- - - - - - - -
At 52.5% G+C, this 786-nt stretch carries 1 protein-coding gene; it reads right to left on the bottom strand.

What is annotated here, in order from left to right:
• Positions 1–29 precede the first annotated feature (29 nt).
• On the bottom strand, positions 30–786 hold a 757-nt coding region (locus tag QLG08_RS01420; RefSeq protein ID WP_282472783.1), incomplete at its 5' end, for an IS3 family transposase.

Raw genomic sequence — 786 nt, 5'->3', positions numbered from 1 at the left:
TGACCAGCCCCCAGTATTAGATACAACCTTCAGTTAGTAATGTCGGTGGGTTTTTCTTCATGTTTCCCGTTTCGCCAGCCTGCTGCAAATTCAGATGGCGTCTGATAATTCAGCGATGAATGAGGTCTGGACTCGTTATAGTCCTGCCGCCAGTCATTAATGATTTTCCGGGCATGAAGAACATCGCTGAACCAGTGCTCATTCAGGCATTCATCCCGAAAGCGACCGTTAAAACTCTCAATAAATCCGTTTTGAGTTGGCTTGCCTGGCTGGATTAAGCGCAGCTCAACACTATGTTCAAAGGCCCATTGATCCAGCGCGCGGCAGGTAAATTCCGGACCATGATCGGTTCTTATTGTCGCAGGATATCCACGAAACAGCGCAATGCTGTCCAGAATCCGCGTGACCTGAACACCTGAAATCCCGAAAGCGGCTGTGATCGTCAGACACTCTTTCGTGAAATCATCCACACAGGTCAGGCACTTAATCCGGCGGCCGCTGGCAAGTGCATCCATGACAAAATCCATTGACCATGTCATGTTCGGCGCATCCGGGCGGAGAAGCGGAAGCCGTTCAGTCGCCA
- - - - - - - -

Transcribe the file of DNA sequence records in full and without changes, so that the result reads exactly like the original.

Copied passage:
At 52.5% G+C, this 786-nt stretch carries 1 protein-coding gene; it reads right to left on the bottom strand.

What is annotated here, in order from left to right:
• Positions 1–29 precede the first annotated feature (29 nt).
• On the bottom strand, positions 30–786 hold a 757-nt coding region (locus tag QLG08_RS01420; RefSeq protein ID WP_282472783.1), incomplete at its 5' end, for an IS3 family transposase.

Raw genomic sequence — 786 nt, 5'->3', positions numbered from 1 at the left:
TGACCAGCCCCCAGTATTAGATACAACCTTCAGTTAGTAATGTCGGTGGGTTTTTCTTCATGTTTCCCGTTTCGCCAGCCTGCTGCAAATTCAGATGGCGTCTGATAATTCAGCGATGAATGAGGTCTGGACTCGTTATAGTCCTGCCGCCAGTCATTAATGATTTTCCGGGCATGAAGAACATCGCTGAACCAGTGCTCATTCAGGCATTCATCCCGAAAGCGACCGTTAAAACTCTCAATAAATCCGTTTTGAGTTGGCTTGCCTGGCTGGATTAAGCGCAGCTCAACACTATGTTCAAAGGCCCATTGATCCAGCGCGCGGCAGGTAAATTCCGGACCATGATCGGTTCTTATTGTCGCAGGATATCCACGAAACAGCGCAATGCTGTCCAGAATCCGCGTGACCTGAACACCTGAAATCCCGAAAGCGGCTGTGATCGTCAGACACTCTTTCGTGAAATCATCCACACAGGTCAGGCACTTAATCCGGCGGCCGCTGGCAAGTGCATCCATGACAAAATCCATTGACCATGTCATGTTCGGCGCATCCGGGCGGAGAAGCGGAAGCCGTTCAGTCGCCA